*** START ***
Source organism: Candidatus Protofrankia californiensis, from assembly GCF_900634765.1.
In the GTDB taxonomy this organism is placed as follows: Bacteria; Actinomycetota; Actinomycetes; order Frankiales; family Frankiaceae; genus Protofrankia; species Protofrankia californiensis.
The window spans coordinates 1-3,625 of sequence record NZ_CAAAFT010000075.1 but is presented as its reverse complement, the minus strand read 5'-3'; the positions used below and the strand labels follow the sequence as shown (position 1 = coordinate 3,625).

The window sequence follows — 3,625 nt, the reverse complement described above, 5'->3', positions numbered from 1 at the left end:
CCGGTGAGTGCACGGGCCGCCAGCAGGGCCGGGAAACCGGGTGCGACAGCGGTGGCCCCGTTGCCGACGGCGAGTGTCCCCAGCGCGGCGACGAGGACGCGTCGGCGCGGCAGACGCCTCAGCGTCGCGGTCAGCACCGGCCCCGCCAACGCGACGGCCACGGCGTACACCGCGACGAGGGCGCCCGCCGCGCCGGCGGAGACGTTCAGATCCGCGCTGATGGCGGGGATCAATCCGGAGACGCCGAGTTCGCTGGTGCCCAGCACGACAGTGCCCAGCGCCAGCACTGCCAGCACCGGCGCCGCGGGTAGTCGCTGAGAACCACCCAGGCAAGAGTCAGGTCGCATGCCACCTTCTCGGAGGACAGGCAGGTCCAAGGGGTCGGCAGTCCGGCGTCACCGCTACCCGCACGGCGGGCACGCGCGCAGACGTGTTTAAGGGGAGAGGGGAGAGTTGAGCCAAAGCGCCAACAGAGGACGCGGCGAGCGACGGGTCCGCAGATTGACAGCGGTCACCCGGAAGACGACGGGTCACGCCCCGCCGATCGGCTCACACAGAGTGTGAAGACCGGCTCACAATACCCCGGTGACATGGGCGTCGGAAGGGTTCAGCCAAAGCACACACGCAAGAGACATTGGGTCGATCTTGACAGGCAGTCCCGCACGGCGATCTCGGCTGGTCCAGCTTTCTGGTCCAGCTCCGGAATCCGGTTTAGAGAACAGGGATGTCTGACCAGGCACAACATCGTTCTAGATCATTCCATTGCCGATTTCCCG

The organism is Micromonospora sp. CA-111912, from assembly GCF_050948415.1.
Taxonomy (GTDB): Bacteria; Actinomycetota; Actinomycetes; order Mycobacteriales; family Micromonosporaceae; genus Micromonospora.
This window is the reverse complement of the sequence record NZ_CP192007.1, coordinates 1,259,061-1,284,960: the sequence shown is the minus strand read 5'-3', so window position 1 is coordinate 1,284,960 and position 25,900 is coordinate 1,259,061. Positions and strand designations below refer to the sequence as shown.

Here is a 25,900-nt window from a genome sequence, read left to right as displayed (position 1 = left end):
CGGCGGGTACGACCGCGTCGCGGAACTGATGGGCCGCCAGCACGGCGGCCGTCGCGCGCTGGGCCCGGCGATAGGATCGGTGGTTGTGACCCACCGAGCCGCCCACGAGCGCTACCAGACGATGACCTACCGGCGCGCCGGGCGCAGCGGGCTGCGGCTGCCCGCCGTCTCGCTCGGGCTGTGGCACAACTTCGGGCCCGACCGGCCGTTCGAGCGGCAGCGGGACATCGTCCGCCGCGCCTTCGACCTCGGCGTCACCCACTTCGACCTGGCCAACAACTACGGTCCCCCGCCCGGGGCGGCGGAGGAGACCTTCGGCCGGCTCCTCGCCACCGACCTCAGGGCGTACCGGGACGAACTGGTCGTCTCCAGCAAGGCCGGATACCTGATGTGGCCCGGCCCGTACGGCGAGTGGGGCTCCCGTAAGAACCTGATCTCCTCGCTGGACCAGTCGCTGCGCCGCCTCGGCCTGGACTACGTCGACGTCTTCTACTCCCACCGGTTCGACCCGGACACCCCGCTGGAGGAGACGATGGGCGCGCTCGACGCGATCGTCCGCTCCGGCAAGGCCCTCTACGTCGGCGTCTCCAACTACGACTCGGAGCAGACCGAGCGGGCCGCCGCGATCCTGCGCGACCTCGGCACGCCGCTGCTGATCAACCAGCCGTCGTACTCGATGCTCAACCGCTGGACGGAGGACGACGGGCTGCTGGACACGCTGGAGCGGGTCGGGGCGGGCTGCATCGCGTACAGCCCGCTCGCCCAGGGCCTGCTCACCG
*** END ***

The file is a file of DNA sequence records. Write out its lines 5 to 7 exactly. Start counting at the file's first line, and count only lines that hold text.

CCGGTGAGTGCACGGGCCGCCAGCAGGGCCGGGAAACCGGGTGCGACAGCGGTGGCCCCGTTGCCGACGGCGAGTGTCCCCAGCGCGGCGACGAGGACGCGTCGGCGCGGCAGACGCCTCAGCGTCGCGGTCAGCACCGGCCCCGCCAACGCGACGGCCACGGCGTACACCGCGACGAGGGCGCCCGCCGCGCCGGCGGAGACGTTCAGATCCGCGCTGATGGCGGGGATCAATCCGGAGACGCCGAGTTCGCTGGTGCCCAGCACGACAGTGCCCAGCGCCAGCACTGCCAGCACCGGCGCCGCGGGTAGTCGCTGAGAACCACCCAGGCAAGAGTCAGGTCGCATGCCACCTTCTCGGAGGACAGGCAGGTCCAAGGGGTCGGCAGTCCGGCGTCACCGCTACCCGCACGGCGGGCACGCGCGCAGACGTGTTTAAGGGGAGAGGGGAGAGTTGAGCCAAAGCGCCAACAGAGGACGCGGCGAGCGACGGGTCCGCAGATTGACAGCGGTCACCCGGAAGACGACGGGTCACGCCCCGCCGATCGGCTCACACAGAGTGTGAAGACCGGCTCACAATACCCCGGTGACATGGGCGTCGGAAGGGTTCAGCCAAAGCACACACGCAAGAGACATTGGGTCGATCTTGACAGGCAGTCCCGCACGGCGATCTCGGCTGGTCCAGCTTTCTGGTCCAGCTCCGGAATCCGGTTTAGAGAACAGGGATGTCTGACCAGGCACAACATCGTTCTAGATCATTCCATTGCCGATTTCCCG

The organism is Micromonospora sp. CA-111912, from assembly GCF_050948415.1.
Taxonomy (GTDB): Bacteria; Actinomycetota; Actinomycetes; order Mycobacteriales; family Micromonosporaceae; genus Micromonospora.